Reggie drags the thread through the fabric. She is doing her work by sense not sight, following the fabric’s curve by instinct. What a violence mending does, the needle piercing and piercing. It is a good coat, a fine coat, one that held Chariya’s body for years, even when the belly was swollen with baby and the button could not reach its hole. Finished, she breaks the thread with her teeth and drapes the coat around her own shoulders.
When evening comes Mark ties a scarf around his mouth and takes the poison out. The sky is beautiful, hanging very low down, thick with cloud, and all the trees darken into large shapes in the yard, the apple and lemon trees and the oak. He follows the channel of wasps to its source. Even in the dim light, he can see the nest resting in the space between the roof and the wall of the house. It seems to radiate light, pale as it is, like a moon. Wasps should be killed at dusk, after they have finished their day’s work and they are returning home. But last time he hadn’t been ruthless. The smell of the chemical sickened him. The wasps were soundless, drugged on fumes. They were dizzy and frightened and didn’t try to sting. He felt sorry for them, and had gone back inside.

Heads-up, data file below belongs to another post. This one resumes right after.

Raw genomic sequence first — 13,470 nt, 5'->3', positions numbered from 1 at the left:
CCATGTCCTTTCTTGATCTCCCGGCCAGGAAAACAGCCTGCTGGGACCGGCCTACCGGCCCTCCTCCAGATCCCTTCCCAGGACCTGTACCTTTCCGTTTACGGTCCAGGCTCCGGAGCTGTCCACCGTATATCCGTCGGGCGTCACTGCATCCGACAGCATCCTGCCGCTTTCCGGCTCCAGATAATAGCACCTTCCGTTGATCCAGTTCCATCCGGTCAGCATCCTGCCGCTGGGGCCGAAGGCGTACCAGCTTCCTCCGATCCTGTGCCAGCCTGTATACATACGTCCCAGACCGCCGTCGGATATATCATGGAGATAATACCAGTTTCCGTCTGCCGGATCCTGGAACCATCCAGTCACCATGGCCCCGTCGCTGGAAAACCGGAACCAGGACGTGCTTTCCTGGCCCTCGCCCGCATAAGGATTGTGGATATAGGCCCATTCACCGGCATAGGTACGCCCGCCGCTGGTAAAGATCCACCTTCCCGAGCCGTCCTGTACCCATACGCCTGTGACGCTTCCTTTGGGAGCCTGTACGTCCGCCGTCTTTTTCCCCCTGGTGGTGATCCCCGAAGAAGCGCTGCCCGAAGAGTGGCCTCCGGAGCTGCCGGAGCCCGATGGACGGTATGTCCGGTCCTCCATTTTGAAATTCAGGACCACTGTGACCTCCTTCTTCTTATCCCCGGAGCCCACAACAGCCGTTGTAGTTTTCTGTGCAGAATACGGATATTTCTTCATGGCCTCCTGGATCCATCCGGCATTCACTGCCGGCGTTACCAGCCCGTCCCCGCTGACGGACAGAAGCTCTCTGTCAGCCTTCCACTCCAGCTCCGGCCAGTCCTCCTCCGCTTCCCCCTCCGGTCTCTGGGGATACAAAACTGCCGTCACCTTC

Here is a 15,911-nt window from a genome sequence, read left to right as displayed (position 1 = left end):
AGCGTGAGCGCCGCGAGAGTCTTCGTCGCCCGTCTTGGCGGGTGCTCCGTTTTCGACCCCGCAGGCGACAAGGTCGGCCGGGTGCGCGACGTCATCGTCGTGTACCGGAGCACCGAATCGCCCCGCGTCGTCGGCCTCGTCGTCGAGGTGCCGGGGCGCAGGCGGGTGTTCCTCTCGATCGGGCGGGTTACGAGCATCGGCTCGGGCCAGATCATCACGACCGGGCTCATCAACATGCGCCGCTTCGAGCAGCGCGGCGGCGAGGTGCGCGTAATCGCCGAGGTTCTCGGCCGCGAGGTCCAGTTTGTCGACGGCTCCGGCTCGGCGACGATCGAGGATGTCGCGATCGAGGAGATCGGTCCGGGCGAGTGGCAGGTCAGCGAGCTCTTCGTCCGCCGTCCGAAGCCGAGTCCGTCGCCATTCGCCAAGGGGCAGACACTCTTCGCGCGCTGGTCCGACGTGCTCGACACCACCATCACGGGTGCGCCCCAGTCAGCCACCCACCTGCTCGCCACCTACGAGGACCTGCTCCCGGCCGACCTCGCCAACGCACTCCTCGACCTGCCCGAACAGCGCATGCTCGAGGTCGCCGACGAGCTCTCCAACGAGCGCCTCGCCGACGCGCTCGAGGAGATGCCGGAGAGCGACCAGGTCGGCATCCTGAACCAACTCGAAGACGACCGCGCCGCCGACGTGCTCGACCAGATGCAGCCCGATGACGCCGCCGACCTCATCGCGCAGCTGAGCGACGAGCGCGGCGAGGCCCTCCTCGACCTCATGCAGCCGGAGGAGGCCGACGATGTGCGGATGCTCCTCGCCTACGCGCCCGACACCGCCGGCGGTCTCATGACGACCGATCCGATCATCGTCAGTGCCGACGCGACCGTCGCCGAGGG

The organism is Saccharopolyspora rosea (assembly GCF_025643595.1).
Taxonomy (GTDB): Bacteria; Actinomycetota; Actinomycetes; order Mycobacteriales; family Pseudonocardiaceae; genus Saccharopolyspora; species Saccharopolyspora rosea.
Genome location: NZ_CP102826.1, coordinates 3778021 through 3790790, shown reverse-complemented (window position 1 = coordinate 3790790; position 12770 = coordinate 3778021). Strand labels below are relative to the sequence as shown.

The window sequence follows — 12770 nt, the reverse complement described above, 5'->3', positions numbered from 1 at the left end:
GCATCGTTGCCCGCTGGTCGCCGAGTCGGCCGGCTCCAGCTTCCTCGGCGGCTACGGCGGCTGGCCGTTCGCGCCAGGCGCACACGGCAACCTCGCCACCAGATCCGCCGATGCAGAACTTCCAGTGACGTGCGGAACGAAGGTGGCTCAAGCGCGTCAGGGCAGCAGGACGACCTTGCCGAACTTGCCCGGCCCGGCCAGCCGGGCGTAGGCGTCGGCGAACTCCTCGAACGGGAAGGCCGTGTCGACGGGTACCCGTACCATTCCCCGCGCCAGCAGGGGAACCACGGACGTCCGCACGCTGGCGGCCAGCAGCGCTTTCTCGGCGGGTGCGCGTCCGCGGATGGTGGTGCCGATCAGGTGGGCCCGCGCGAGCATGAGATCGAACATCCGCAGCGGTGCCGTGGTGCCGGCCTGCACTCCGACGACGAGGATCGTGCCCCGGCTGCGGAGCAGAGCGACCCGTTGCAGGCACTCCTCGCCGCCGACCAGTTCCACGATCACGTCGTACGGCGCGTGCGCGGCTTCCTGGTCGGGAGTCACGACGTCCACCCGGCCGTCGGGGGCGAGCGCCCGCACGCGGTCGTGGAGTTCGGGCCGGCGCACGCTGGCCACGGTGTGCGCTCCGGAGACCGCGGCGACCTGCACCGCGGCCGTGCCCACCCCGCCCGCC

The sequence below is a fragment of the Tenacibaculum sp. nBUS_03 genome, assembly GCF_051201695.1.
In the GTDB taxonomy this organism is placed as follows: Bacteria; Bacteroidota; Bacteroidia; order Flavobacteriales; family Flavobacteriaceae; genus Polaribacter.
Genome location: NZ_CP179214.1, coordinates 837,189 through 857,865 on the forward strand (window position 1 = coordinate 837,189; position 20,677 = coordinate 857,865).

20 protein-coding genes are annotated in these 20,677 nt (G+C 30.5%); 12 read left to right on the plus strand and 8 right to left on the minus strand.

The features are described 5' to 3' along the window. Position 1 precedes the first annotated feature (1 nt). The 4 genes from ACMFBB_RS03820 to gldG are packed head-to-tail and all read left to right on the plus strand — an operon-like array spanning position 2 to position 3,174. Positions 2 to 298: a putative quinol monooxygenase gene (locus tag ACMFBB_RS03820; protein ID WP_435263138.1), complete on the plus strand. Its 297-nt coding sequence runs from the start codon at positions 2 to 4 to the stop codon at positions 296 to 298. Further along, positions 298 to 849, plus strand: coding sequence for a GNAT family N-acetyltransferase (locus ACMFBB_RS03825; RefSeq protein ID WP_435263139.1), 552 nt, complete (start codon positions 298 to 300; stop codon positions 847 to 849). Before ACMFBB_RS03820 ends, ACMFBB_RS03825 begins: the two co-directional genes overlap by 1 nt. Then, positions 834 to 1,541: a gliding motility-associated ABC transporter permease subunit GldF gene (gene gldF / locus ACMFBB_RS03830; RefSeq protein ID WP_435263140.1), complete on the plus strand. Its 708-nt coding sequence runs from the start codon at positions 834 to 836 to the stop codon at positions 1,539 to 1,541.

Now, he watches the last of the wasps fly in. It is fully dark, but his eyes have adjusted. His hands are cold. Before the chemicals coat the nest and dry, a few emerge, flying weirdly, almost drunkenly, then dropping. He sprays and sprays. The rest are trapped in that house of theirs. They die quietly. The bitter smell is all around him, though he tries not to breathe it in.